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Southern California author-illustrator LeUyen (pronounced Lay-Win) Pham is the 2020 Caldecott Honor winner and a NYT, Indies, and USA Today best-seller. Her successful collaborations include illustrating Julianne Moore’s Freckleface Strawberry series and Shannon Hale’s The Princess in Black chapter book series. LeUyen was also co-collaborator on Hale’s popular Real Friends middle grade graphics series. And there’s much more—over a million books in print more!

CHRISTINE VAN ZANDT: Welcome to Kite Tales! You wrote and illustrated your latest picture book, Outside, Inside (Roaring Brook Press, 2021). The book beautifully addresses how weird it was when everyone suddenly had to be inside. Even though the pandemic isn’t mentioned until the back matter, the way we felt during that time is clearly communicated. Was it harder writing this book than some of your others?

LEUYEN PHAM: I wouldn’t say this book was hard to write, I’d say it was more necessary to write. I’d never felt the need to record a book more than I had for this one. During those first blurry couple of months of lockdown, when the whole world’s brain just went to fuzz, I just remember trying hard not to absorb too much panic, or letting anxiety overtake me. I just remember going on walks with the kids and my husband, trying to take note of how quiet the world had suddenly become. I’m very much an “about-the-present” kind of person, and I remember trying hard to keep those early feelings alive and on my conscience.

On the one hand, so much had changed, and I worried for our world, for groceries, for germs, for my kids’ school, if our housekeeper would be alright—just anything and everything. And then, on the other hand, I had my boys with me and could squeeze a few more months of childhood out of them. I just took note of everything as we walked, and the words for the book came easily. I don’t think I wrote this book—I like to believe that I just recorded it. I recorded what the world was experiencing.

What I would feel alright saying is that this book was simply harder to make than any other book. I spent a lot of time trying to get the images just right, a lot of time going over newspaper articles and undercover footage of hospital scenes and first responders’ experiences. I really absorbed what was happening, and why it was so important to be doing what we were doing. I don’t think I’ve ever cried over illustrating a book before, but I did for this one. I really just let myself feel everything. I think the ending of the book might come off as saccharine to some, but to me, it’s honestly what I feel. Hope is not easy to achieve these days, but I hang onto it. I think it’s what makes me a picture-book illustrator. We write books for the hope of the world.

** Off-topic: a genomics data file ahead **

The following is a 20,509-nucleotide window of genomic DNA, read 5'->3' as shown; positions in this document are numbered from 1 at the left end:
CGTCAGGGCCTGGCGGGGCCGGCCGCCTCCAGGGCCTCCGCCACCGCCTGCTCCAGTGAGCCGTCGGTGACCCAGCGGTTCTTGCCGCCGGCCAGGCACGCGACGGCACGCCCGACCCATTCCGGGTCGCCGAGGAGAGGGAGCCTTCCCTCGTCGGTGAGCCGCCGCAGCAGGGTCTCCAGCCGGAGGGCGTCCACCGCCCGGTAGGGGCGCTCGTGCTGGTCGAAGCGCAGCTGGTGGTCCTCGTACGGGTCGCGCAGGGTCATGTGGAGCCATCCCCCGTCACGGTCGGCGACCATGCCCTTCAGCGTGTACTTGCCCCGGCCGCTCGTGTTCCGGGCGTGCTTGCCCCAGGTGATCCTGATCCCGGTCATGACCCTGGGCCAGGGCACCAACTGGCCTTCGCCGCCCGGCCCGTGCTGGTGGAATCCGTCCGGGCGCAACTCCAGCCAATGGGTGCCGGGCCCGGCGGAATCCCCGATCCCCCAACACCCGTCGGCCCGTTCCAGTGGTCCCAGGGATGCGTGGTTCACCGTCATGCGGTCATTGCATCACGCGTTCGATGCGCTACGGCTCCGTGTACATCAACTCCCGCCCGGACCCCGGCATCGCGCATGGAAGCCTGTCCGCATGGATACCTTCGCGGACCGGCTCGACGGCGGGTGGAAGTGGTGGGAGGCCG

CVZ: On your website, you state that you draw or paint every day and have done so for nearly every day of your life. Do you adhere to a certain regimen?

LP: Not at all. Drawing is like breathing to me. It’s more effective than writing for me. Words often feel like lumpy dough in my hands—it’s very hard to shape into something meaningful. But pictures—pictures are like sculpting. You know how Michelangelo used to say that in every block of marble was an object waiting to be carved out? Maybe he didn’t say that, but something to that effect. That’s what drawing is for me. A piece of paper is something waiting for something to be carved out of it. It has all the potential in the world to me. Drawing is how I enter the world.

That sounds awfully poetic, doesn’t it? But the truth is, yup, I just draw every day. Sometimes it’s all day, sometimes it’s only for five minutes. Not because I have to, but just because I do. There’s always something new I want to try, or something I’ve drawn a million times that I want to do better.

CVZ: How does writing factor into this? If you’ve always drawn, when did you decide to write as well, and why?

LP: You know, when I was a kid, I was convinced that I’d grow up someday to write books, not illustrate them. I think I’d told myself that you couldn’t make a living as an illustrator, but I seem to recognize a lot of writers who were doing well. So I wrote a lot growing up.

When I first started illustrating, I was fresh out of art school and got my first book offer when I was only 22. I didn’t feel the need at all to write, I was quite happy being given manuscripts to illustrate. They kept coming, and I kept taking them. 9/11 changed all of that. After the terrorist attacks, NYC was never the same. And the publishing world changed too. It seemed there was a line drawn—everyone who had been doing books for a while and was doing well continued life as normal, and kept doing books. Those of us who were just starting out suddenly found ourselves with nothing—no more offers, no more books.